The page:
But what Blair and Campbell did not guess was that their bullying would spin out of control and lead to the death of weapons expert David Kelly. Now their diversionary tactic is bouncing back, and revealing more and more of the lies they wove in their drive to war.
Web of contacts to push for war
THE PRIVATE dinner Blair and Campbell had with BBC chiefs is part of the web of contacts through which the government ensured that the bulk of the media pushed a pro-war line. Blair and Campbell, along with other ministers and government officials, had similar meetings with senior newspaper editors.
Most of the time the government got its way. The BBC, other TV companies and almost all the main newspapers faithfully pushed the pro-war line. But such was the scale of the anti-war movement, and the wider disquiet about war, that the media could not simply ignore it.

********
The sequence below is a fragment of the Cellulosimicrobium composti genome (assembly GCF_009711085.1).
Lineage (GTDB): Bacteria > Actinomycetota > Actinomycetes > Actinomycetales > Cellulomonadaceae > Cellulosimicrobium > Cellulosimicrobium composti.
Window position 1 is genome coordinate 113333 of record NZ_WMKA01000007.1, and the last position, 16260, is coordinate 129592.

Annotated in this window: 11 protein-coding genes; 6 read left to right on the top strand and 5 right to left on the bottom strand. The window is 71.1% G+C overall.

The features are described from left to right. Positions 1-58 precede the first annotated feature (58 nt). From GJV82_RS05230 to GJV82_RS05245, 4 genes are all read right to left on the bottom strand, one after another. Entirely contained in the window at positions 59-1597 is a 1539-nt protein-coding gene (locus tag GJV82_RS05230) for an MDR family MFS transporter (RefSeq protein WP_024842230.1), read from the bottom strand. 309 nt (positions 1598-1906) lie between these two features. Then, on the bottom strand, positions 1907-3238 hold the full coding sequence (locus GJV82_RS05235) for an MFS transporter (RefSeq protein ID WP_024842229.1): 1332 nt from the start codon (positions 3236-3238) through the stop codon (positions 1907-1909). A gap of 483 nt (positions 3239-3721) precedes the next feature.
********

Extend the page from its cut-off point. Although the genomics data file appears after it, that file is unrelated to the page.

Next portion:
Whole sections of the establishment and senior figures within the ruling class were against war. They too had intimate connections with those at the top of the various media outlets.
More importantly the millions who marched against war, and the polls which showed a majority of the population opposed to the war, had an impact. If the BBC wants people to believe what it says it cannot simply ignore that feeling.
In fact the BBC remained the most pro-war of all the TV channels, and barely reflected the anti-war feeling. But even the occasional glimpses that the BBC gave of the anti-war feeling was too much for Blair's bullies, who feared the opposition to war could sink them and their war plans.